Authors:E. Obiajunwa, Adeleke Adebajo, and Olanrewaju Omobuwajo
The energy-dispersive X-ray fluorescence (EDXRF) spectroscopy has been used for the determination of essential and trace elements" contents of some twenty Nigerian medicinal plants. The accuracy and precision of the technique were assured by analyzing the European Community Bureau Reference Standard BCR 62 (Olive Leaves). Fourteen elements, namely K, Ca, Ti, V, Cr, Mn, Fe, Ni, Cu, Zn, Se, Br, Rb, Sr were detected with toxic heavy metal such as Cd, As, Pb, Hg were detected in the samples. The ranges of elemental concentrations varied from 7.7.104 to 1.6 mg/kg in the herbs. The results show that many of these plants contain elements of vital importance for human metabolism and prevention and healing of diseases.
Authors:R. Herrera, J. Denison, V. Spate, A. Gudiño, C. Baskett, I. Dubman, M. Mason, E. Bohl, A. Williams, T. Nichols, M. Glascock, and J. Morris
The University of Missouri Research Reactor Center (MURR) has been one of the premier providers of neutron activation analysis (NAA) to the high purity materials industry for the past 20 years. Over the last two decades, significant advances in contamination control in the manufacturing process and the development of alternate analytical techniques have challenged the NAA community to keep pace. This paper presents an overview of the High Purity Materials Analysis Program at MURR. Specifically we present trends in the trace element concentrations that we have observed in our laboratory over the past 10 years and compare our experience with the relevant literature. The prospects for the future success of NAA and the methodological changes required for satisfying the industry's need will be discussed.
Authors:Ch. Jesús, F. Socorro, and M. Rodríguez de Rivera
In the calorimeters used for the determination of thermodynamical properties of liquid environments, the mixture takes place when injecting liquid in the mixture zone, this injection incorporates an additional calorific power that is a function of the volumetric heat capacity of the injected liquid and the injection flow. In this article, it is rewritten Tian's equation including this additional power to relate correctly the experimental output to the mixture enthalpy. It is applied Tian's equation, once it has been corrected, to two types of calorimeters: flow-microcalorimeters and isothermal titration calorimeters. In this second case, it has been taken into account the classical operating mode (titration) and the continuous liquid injection mode. Tian's equation, completed with all the energetic terms additional to the mixture process, is of great interest for the scientific and academic community because it allows to explain, in a simple and effective way, the operation of these instruments.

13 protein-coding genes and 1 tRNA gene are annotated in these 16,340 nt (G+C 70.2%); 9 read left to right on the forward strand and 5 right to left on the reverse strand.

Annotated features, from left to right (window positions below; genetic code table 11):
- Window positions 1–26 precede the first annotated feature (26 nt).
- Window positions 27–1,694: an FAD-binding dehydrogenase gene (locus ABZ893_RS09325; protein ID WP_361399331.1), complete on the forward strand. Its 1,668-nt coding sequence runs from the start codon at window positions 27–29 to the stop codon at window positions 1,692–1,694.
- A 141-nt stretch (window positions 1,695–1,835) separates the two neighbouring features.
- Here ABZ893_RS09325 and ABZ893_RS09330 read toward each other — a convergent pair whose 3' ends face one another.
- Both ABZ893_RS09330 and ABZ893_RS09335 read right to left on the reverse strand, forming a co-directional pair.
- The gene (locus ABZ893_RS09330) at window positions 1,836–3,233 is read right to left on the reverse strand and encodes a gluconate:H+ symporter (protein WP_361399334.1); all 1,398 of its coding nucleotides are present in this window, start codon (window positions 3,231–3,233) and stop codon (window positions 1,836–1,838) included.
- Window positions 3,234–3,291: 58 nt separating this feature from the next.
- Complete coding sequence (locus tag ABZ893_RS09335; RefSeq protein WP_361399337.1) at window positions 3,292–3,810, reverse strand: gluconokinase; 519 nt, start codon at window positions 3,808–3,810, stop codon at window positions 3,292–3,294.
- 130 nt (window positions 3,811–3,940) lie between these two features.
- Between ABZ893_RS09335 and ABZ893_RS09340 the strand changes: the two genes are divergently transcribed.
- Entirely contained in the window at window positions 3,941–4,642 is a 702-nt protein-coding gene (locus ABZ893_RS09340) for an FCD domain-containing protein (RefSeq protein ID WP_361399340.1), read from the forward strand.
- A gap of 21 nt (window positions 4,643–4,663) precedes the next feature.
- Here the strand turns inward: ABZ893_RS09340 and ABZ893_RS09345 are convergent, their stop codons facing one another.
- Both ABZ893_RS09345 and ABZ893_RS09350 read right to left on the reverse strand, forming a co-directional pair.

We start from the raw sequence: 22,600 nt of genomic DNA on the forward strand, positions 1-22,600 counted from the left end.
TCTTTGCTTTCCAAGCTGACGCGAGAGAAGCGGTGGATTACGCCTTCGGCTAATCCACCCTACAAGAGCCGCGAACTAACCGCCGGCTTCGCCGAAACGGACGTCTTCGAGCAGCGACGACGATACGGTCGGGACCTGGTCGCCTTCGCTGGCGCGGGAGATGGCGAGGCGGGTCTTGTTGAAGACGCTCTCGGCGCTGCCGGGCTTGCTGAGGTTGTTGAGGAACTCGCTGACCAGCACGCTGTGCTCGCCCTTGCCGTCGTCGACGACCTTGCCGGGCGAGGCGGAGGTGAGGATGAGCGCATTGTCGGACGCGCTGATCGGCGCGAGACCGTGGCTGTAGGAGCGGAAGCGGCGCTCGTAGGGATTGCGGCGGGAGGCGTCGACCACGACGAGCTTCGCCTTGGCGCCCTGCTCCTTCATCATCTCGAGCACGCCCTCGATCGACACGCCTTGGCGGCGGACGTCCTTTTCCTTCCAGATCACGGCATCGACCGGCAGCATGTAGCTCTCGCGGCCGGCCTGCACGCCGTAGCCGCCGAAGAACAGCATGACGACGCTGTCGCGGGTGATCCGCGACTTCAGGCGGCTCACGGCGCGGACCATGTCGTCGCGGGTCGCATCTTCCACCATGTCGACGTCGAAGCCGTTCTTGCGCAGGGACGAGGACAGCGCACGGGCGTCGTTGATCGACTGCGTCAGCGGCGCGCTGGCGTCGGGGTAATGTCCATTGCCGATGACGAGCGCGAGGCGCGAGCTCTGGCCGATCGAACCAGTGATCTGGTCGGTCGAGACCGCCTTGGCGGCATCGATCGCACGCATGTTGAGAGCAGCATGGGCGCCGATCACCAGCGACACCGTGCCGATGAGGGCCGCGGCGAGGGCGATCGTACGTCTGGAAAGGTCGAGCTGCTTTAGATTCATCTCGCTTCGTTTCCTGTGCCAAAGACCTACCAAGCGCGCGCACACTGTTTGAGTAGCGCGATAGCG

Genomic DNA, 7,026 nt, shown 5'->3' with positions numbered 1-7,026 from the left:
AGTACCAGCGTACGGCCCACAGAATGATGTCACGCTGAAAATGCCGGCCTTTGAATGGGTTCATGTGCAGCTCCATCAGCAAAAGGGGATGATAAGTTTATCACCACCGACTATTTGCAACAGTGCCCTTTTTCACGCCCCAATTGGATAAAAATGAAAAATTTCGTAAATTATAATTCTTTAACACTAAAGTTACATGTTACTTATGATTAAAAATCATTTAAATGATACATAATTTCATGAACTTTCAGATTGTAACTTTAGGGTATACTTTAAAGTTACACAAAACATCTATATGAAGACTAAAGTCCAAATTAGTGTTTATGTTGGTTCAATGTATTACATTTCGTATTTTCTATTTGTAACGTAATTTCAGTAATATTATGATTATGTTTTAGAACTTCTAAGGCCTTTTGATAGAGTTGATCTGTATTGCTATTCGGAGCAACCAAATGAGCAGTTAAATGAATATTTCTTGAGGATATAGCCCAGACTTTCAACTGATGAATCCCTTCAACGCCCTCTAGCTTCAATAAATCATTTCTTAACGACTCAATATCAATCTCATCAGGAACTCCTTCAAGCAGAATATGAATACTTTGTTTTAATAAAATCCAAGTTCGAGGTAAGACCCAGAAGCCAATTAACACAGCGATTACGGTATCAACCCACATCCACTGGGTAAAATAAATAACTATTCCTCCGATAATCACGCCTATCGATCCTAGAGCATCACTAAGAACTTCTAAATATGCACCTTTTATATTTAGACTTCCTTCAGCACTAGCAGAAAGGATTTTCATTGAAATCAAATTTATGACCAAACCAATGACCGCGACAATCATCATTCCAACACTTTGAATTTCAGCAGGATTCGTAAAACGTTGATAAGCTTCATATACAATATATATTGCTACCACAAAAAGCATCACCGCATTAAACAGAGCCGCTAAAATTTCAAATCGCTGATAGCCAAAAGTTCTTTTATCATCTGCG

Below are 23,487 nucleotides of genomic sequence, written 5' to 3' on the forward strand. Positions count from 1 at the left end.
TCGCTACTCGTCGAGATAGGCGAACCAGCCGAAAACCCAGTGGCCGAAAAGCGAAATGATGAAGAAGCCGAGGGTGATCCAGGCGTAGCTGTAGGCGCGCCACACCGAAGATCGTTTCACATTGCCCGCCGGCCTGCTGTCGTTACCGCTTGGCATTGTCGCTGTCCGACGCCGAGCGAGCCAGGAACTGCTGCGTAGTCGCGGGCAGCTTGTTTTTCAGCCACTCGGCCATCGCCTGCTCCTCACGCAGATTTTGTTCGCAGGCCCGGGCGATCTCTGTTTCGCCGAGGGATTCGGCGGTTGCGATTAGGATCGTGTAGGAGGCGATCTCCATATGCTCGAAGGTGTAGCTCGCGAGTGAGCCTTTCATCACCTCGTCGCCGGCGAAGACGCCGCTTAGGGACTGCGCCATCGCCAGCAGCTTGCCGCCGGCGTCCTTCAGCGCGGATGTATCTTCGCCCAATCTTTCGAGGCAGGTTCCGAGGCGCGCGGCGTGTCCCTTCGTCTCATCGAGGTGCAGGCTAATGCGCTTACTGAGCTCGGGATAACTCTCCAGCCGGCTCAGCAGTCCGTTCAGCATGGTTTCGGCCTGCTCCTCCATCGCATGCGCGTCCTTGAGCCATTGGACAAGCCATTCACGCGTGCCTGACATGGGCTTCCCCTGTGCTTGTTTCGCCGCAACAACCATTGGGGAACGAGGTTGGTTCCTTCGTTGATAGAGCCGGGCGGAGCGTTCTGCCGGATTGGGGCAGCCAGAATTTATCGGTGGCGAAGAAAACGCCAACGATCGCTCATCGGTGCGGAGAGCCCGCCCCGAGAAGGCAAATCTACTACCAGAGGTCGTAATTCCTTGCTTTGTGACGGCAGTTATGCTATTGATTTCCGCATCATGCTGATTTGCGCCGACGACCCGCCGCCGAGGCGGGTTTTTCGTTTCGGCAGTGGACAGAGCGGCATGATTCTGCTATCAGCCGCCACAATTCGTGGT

Authors:X. Wang, W. Zimmermann, K. Ng, A. Chakraboty, and J. Keller
This article presents results of the experimental investigation on the adsorption of the water vapor on silica gel. Two independent
experimental methods has been used, viz. the constant-volume-variable-pressure (CVVP) system and variable pressure thermogravimetry
(TG). Results from these two methods are compared with each other. Also the isosteric heat of adsorption of this system has
been determined from the equilibrium data. The silica gels investigated here are Fuji Davison type 'A' and type 'RD'. Adsorption
isotherm of water vapor have been measured under a variety of conditions all referring to chiller operation cycles, i.e. temperatures
from 303 to 358 K and pressures from 500 to 7000 Pa. The data collected from the two independent experiments compare very
favorably with each other and their trends are consistent with those of the adsorption chiller manufacturer. This lends significant
weight to our experimental data on silica gel+water systems as being valuable to the adsorption chiller manufacturers and
the scientific community.
Authors:M. Suşeska, M. Rajiş, S. Matečiş-Mušaniş, S. Zeman, and Z. Jalový
TNAZ (1,3,3-trinitroazetidine) is a relatively new, powerful, steam castable, strained ring explosive. Owing these characteristics
it is of considerable interest to the energetic material community. A relatively high vapour pressure, volume contraction
and formation of shrinkage cavities in the solidification of its melt may be considered as some of its disadvantages. The
kinetics and heats of TNAZ sublimation and evaporation were studied by the non-isothermal and isothermal thermogravimetry
method. The activation energy of 94-102 kJ mol-1 was found for TNAZ sublimation, while the activation energy of 60-81 kJ mol-1 was found for TNAZ evaporation. The enthalpy of TNAZ sublimation at the melting temperature was found to be 95 kJ mol-1, and the enthalpy of TNAZ evaporation equals 66 kJ mol-1.
Authors:K. Inn, Zhichao Lin, Zhongyu Wu, C. McMahon, J. Filliben, P. Krey, M. Feiner, Chung-King Liu, R. Holloway, J. Harvey, I. Larsen, T. Beasley, C. Huh, S. Morton, D. McCurdy, P. Germain, J. Handl, M. Yamamoto, B. Warren, T. Bates, A. Holms, B. Harvey, D. Popplewell, M. Woods, S. Jerome, K. Odell, P. Young, and I. Croudace